Header image for news printout

Civil society participation in Internet debate is key, says UN expert

GENEVA (19 December 2012) - “Civil society participation is essential to ensure legitimacy of global discussions on the future of internet. The only consensus reached so far on this matter, is that the future of the internet has to be determined in a multi-stakeholder dialogue, where no positions can be imposed unilaterally,” commented the Special Rapporteur on the right to freedom of opinion and expression, Frank La Rue, after the conclusion of the World Conference on International Telecommunications, last week in Dubai. The aim of the conference was to update the International Telecommunications Regulations, governed by the International Telecommunications Union (ITU), the UN body responsible for global communication technologies.

For the Special Rapporteur, any future discussions on internet governance by the World Conference on International Telecommunications must ensure the meaningful participation of multiple stakeholders, including representatives of other international organizations, human rights entities, private sector representatives, including internet providers and NGOs.

“The internet vastly expands the capacity of individuals to enjoy their right to freedom expression, as well as other rights. Discussion on any form of regulation or governance of this crucial tool must be firmly grounded in human rights standards,” continued Mr. La Rue.

For the Special Rapporteur ensuring freedom of expression and access to information on the internet is central for the promotion and protection of human rights, and the strengthening of democracy across the globe today. “Over the last two decades the internet has greatly contributed to expanding access to information on serious human rights violations, giving voice to millions who would be silent and invisible without the access to this powerful tool.”

“Global attention is required to ensure that no international or national regulations on the internet pave the way for hampering freedom of opinion and expression through the internet,” warned the Rapporteur. “Unfortunately, legitimate expression on the internet is already criminalized in various countries today, as discussed in my 2011 reports* on this matter. International efforts must reverse this trend, not reinforce it.”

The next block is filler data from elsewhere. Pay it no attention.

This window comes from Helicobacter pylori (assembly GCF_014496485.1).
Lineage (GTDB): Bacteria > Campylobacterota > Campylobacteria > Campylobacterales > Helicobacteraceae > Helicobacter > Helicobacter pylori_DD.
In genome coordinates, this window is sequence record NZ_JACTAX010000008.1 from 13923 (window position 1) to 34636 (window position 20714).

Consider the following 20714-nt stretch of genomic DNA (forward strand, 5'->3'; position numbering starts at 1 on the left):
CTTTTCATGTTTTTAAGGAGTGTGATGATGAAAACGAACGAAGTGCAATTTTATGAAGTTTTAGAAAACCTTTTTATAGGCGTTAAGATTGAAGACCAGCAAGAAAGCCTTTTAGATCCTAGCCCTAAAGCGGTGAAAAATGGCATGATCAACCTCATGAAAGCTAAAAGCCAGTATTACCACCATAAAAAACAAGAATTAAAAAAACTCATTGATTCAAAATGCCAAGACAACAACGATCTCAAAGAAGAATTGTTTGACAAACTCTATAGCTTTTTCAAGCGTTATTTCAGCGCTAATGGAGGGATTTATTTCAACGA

(*) For more information check the 2011 Report of the Special Rapporteur on key trends and challenges to the right of all individuals to seek, receive and impart information and ideas of all kinds through the Internet
http://daccess-dds-ny.un.org/doc/UNDOC/GEN/G11/132/01/PDF/G1113201.pdf?OpenElement and the 2011 Report of the Special Rapporteur to the General Assembly on the right to freedom of opinion and expression exercised through the Internet:


Frank La Rue was appointed as Special Rapporteur on the promotion and protection of the right to freedom of opinion and expression in August 2008 by the United Nations Human Rights Council. As Special Rapporteur, he is independent from any Government or organization and serves in his individual capacity. Learn more, log on to: http://www.ohchr.org/EN/Issues/FreedomOpinion/Pages/OpinionIndex.aspx

For more information and media requests please contact:
In Geneva: Marcelo Daher (+41 22 917 9431 /
mdaher@ohchr.org) or write to freedex@ohchr.org

For media inquiries related to other UN independent experts:
Cécile Pouilly, UN Human Rights – Media Unit (+ 41 22 917 93 10 / cpouilly@ohchr.org)

UN Human Rights, follow us on social media:
Facebook: https://www.facebook.com/unitednationshumanrights
Twitter: http://twitter.com/UNrightswire
Google+ gplus.to/unitednationshumanrights
YouTube: http://www.youtube.com/UNOHCHR
Storify: http://storify.com/UNrightswire

Check the Universal Human Rights Index: http://uhri.ohchr.org/en